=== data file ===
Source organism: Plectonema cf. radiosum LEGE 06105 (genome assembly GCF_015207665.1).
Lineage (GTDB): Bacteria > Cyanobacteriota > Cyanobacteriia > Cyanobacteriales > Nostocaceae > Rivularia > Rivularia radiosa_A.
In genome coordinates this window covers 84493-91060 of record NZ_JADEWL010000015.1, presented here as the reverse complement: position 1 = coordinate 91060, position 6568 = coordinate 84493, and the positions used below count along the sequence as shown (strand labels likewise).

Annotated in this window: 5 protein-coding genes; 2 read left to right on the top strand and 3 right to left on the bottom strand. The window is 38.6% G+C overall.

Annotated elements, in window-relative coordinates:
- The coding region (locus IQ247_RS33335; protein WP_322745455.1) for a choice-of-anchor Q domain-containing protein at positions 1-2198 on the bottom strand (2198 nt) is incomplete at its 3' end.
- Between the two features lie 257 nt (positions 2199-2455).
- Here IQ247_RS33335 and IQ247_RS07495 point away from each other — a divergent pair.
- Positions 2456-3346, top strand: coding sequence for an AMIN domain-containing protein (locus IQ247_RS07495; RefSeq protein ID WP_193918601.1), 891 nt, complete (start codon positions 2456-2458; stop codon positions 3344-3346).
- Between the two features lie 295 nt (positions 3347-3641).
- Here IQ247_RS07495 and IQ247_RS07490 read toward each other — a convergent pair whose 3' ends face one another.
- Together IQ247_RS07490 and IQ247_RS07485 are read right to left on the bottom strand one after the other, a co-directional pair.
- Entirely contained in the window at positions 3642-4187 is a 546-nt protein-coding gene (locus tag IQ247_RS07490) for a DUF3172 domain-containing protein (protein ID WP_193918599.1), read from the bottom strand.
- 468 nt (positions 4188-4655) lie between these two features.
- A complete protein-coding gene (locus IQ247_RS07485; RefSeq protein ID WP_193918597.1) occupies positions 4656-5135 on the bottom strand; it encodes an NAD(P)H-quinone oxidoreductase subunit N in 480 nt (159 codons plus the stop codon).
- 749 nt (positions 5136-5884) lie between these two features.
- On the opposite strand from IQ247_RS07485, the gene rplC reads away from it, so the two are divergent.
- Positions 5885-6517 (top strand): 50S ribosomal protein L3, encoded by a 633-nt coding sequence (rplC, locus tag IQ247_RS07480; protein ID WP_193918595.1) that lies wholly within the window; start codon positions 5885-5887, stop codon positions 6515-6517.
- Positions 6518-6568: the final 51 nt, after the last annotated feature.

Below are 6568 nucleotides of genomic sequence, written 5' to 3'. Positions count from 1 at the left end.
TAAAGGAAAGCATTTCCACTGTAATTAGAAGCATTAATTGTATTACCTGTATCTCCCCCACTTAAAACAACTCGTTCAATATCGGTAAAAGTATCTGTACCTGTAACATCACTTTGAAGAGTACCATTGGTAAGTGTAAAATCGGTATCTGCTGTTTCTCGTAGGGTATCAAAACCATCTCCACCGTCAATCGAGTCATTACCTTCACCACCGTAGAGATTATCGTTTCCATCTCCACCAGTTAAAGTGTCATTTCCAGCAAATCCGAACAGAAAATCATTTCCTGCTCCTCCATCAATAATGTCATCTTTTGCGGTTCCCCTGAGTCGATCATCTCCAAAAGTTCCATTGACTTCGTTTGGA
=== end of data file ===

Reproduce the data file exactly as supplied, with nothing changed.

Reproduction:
Source organism: Plectonema cf. radiosum LEGE 06105 (genome assembly GCF_015207665.1).
Lineage (GTDB): Bacteria > Cyanobacteriota > Cyanobacteriia > Cyanobacteriales > Nostocaceae > Rivularia > Rivularia radiosa_A.
In genome coordinates this window covers 84493-91060 of record NZ_JADEWL010000015.1, presented here as the reverse complement: position 1 = coordinate 91060, position 6568 = coordinate 84493, and the positions used below count along the sequence as shown (strand labels likewise).

Annotated in this window: 5 protein-coding genes; 2 read left to right on the top strand and 3 right to left on the bottom strand. The window is 38.6% G+C overall.

Annotated elements, in window-relative coordinates:
- The coding region (locus IQ247_RS33335; protein WP_322745455.1) for a choice-of-anchor Q domain-containing protein at positions 1-2198 on the bottom strand (2198 nt) is incomplete at its 3' end.
- Between the two features lie 257 nt (positions 2199-2455).
- Here IQ247_RS33335 and IQ247_RS07495 point away from each other — a divergent pair.
- Positions 2456-3346, top strand: coding sequence for an AMIN domain-containing protein (locus IQ247_RS07495; RefSeq protein ID WP_193918601.1), 891 nt, complete (start codon positions 2456-2458; stop codon positions 3344-3346).
- Between the two features lie 295 nt (positions 3347-3641).
- Here IQ247_RS07495 and IQ247_RS07490 read toward each other — a convergent pair whose 3' ends face one another.
- Together IQ247_RS07490 and IQ247_RS07485 are read right to left on the bottom strand one after the other, a co-directional pair.
- Entirely contained in the window at positions 3642-4187 is a 546-nt protein-coding gene (locus tag IQ247_RS07490) for a DUF3172 domain-containing protein (protein ID WP_193918599.1), read from the bottom strand.
- 468 nt (positions 4188-4655) lie between these two features.
- A complete protein-coding gene (locus IQ247_RS07485; RefSeq protein ID WP_193918597.1) occupies positions 4656-5135 on the bottom strand; it encodes an NAD(P)H-quinone oxidoreductase subunit N in 480 nt (159 codons plus the stop codon).
- 749 nt (positions 5136-5884) lie between these two features.
- On the opposite strand from IQ247_RS07485, the gene rplC reads away from it, so the two are divergent.
- Positions 5885-6517 (top strand): 50S ribosomal protein L3, encoded by a 633-nt coding sequence (rplC, locus tag IQ247_RS07480; protein ID WP_193918595.1) that lies wholly within the window; start codon positions 5885-5887, stop codon positions 6515-6517.
- Positions 6518-6568: the final 51 nt, after the last annotated feature.

Below are 6568 nucleotides of genomic sequence, written 5' to 3'. Positions count from 1 at the left end.
TAAAGGAAAGCATTTCCACTGTAATTAGAAGCATTAATTGTATTACCTGTATCTCCCCCACTTAAAACAACTCGTTCAATATCGGTAAAAGTATCTGTACCTGTAACATCACTTTGAAGAGTACCATTGGTAAGTGTAAAATCGGTATCTGCTGTTTCTCGTAGGGTATCAAAACCATCTCCACCGTCAATCGAGTCATTACCTTCACCACCGTAGAGATTATCGTTTCCATCTCCACCAGTTAAAGTGTCATTTCCAGCAAATCCGAACAGAAAATCATTTCCTGCTCCTCCATCAATAATGTCATCTTTTGCGGTTCCCCTGAGTCGATCATCTCCAAAAGTTCCATTGACTTCGTTTGGA